The most intriguing story of the opening day of the NBA playoffs was the Eastern Conference’s No. 8 seed, the Atlanta Hawks — the worst team, record-wise, in the entire postseason — upsetting the top-seeded Indiana Pacers in a 101-93 victory that wasn’t even that close.
Although the Hawks have made the playoffs seven years in a row, because they’ve been led by low-key standouts like Paul Millsap, Jeff Teague, Joe Johnson (now with the Brooklyn Nets) and Josh Smith (now with the Detroit Pistons) during that run of success, the franchise has been chronically overlooked.
One player who is familiar with being underrated in Atlanta is Shareef Abdur-Rahim. Raised Muslim in nearby Wheeler, Ga., Abdur-Rahim played two and a half seasons with his hometown team from 2001-04. The 6-9 power forward made the NBA All-Star Game once and averaged 20.4 points during his tenure with the Hawks, seventh-best in franchise history. But due to his quiet personality and because the team never made the playoffs while he was there, Abdur-Rahim was rarely given the superstar treatment on a national level, despite being one of the most productive players in the league at the time.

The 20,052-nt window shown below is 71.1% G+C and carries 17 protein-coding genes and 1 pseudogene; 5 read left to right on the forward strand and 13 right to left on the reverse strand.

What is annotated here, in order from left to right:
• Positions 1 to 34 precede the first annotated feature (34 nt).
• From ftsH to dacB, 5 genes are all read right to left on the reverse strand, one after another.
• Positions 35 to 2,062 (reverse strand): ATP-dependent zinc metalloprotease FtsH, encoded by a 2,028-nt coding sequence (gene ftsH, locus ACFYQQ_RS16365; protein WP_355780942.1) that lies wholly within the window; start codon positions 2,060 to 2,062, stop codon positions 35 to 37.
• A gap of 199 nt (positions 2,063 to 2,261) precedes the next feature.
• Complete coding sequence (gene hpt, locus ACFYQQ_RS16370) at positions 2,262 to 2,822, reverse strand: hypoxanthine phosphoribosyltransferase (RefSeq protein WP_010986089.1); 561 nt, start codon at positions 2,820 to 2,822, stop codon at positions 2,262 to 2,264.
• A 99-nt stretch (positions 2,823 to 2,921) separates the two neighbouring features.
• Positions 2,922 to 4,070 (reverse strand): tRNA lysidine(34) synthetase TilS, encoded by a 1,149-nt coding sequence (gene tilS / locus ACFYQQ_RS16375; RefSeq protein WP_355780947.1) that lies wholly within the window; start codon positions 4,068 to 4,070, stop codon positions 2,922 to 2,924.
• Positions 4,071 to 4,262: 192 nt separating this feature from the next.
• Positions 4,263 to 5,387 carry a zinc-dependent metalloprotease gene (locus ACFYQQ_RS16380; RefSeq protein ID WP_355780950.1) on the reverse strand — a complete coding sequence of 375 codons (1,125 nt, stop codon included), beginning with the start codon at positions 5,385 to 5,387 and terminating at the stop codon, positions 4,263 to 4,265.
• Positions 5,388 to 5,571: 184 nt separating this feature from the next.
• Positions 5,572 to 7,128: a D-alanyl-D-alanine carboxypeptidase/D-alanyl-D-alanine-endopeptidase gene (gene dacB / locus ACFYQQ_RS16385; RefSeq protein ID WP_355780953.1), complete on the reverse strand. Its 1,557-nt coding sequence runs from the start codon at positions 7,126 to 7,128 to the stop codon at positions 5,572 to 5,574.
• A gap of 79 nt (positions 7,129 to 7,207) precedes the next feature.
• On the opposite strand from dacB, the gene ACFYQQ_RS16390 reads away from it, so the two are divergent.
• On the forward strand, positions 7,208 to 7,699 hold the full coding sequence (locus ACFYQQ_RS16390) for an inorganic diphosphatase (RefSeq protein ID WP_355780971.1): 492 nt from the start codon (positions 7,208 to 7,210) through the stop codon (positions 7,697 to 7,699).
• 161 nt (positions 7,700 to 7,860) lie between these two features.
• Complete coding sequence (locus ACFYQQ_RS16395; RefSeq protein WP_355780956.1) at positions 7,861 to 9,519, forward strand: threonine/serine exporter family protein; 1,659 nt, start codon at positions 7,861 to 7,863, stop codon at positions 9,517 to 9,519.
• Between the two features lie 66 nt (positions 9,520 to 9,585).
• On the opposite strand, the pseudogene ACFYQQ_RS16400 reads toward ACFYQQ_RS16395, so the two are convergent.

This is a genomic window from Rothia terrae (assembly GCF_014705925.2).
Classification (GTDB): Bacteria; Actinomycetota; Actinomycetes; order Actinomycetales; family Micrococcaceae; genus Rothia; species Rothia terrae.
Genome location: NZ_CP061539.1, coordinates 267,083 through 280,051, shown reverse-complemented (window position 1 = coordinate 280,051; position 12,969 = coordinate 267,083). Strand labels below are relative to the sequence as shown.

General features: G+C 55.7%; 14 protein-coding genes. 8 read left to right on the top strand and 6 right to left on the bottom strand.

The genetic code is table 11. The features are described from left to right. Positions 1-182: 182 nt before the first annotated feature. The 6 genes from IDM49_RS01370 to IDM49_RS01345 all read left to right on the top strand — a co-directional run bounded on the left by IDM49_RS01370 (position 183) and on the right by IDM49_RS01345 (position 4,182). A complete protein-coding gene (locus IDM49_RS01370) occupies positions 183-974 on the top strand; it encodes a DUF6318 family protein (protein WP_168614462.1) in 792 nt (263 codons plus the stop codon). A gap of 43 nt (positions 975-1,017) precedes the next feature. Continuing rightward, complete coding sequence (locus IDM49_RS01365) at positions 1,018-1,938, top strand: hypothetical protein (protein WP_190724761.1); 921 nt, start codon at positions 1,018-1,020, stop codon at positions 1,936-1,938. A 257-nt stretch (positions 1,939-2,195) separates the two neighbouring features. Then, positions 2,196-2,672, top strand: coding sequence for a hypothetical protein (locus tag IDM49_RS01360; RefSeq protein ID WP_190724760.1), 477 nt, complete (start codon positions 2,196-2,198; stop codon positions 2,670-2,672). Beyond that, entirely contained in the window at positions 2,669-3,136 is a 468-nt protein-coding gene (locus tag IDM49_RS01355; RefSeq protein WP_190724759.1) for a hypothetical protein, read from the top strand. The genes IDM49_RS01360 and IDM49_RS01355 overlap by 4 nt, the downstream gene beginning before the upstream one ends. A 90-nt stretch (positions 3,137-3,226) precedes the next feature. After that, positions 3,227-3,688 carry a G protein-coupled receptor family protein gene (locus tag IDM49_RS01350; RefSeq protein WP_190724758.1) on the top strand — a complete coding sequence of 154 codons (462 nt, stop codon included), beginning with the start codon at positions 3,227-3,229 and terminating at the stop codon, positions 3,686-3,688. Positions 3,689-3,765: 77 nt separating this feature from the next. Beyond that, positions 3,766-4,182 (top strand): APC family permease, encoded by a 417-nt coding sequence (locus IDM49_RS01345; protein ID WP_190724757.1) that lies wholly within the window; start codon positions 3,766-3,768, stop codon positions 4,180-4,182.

Abdur-Rahim’s best game with the Hawks came on Dec. 6, 2003, when he put up 43 points and 12 rebounds against the Cleveland Cavaliers. But anybody who’d seen Abdur-Rahim play knew he could rack up buckets and boards. The more unusual thing about this game is that Cavs rookie LeBron James scored only eight points, one of the few times in his NBA career in which he didn’t score at least double figures. But even with Abdur-Rahim’s dominant performance and LeBron’s subpar showing, the Hawks still managed to lose the game.